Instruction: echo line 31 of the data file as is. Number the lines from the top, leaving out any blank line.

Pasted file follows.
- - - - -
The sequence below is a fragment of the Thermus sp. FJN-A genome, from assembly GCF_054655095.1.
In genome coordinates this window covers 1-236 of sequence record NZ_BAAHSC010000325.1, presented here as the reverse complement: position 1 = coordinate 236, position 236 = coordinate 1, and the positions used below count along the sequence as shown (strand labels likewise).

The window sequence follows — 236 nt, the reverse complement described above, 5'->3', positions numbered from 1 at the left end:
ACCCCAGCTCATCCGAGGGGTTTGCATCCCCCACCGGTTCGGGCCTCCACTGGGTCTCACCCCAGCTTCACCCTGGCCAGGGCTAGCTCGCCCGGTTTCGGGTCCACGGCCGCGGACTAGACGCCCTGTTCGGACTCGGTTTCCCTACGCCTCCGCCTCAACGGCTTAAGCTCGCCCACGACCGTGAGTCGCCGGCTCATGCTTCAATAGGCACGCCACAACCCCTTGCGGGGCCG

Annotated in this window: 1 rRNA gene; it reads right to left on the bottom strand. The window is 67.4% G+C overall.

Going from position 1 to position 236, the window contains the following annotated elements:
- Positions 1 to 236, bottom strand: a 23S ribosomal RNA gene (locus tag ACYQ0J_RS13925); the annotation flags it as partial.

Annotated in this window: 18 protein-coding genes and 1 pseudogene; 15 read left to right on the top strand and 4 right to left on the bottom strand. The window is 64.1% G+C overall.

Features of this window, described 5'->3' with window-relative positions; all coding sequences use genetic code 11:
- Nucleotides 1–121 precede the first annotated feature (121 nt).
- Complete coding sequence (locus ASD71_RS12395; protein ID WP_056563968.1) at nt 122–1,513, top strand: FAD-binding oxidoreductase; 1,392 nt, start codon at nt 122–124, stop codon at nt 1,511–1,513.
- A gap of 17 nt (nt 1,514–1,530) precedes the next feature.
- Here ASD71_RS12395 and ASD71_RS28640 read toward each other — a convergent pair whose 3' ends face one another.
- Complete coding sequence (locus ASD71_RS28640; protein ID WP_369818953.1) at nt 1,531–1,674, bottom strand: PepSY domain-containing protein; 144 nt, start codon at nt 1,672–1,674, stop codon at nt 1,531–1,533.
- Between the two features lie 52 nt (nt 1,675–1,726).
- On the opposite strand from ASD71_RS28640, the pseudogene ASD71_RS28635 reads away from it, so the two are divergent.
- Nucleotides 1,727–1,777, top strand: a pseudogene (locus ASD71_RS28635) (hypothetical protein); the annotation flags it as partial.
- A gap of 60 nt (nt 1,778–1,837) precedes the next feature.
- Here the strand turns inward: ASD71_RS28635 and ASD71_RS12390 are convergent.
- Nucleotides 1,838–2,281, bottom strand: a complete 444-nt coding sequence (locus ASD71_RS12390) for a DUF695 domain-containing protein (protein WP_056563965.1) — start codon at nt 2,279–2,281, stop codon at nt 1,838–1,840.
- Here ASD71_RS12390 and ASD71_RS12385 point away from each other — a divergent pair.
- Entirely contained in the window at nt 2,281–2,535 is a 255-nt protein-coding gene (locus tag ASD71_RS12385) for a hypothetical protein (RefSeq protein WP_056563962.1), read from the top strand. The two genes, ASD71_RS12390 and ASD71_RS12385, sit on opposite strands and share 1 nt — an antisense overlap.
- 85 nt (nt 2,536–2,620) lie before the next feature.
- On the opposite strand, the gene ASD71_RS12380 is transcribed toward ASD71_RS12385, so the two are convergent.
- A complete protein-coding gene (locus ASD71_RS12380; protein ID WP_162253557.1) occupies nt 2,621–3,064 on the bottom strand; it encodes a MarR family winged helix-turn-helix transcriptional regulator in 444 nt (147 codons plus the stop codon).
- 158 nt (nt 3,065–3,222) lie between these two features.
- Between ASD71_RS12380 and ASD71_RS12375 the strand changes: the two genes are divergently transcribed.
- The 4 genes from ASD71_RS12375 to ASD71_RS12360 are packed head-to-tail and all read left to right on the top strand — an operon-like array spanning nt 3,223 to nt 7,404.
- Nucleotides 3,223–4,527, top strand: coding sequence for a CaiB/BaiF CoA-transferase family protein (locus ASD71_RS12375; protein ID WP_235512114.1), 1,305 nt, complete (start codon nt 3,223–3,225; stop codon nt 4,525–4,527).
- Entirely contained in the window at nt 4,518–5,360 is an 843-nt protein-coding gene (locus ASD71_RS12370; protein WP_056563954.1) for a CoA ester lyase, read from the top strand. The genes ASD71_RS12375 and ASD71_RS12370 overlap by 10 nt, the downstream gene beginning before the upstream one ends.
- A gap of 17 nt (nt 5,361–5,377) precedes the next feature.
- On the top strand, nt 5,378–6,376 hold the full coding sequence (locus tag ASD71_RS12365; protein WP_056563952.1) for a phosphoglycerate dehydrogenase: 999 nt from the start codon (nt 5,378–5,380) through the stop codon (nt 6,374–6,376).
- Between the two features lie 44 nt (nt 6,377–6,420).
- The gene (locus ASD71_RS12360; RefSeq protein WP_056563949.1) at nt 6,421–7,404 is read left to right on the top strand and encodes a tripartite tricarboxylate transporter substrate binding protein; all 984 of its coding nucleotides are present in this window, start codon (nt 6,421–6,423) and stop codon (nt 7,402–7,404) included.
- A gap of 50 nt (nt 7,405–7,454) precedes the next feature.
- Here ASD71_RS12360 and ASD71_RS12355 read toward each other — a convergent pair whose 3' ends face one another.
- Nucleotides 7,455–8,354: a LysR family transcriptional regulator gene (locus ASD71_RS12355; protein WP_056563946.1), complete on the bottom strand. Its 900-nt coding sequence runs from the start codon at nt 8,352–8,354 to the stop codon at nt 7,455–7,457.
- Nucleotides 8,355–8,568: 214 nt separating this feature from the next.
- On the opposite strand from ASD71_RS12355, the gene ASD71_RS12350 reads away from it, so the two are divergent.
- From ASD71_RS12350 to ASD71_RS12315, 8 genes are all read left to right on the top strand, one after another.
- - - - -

- A gap of 17 nt (nt 5,361–5,377) precedes the next feature.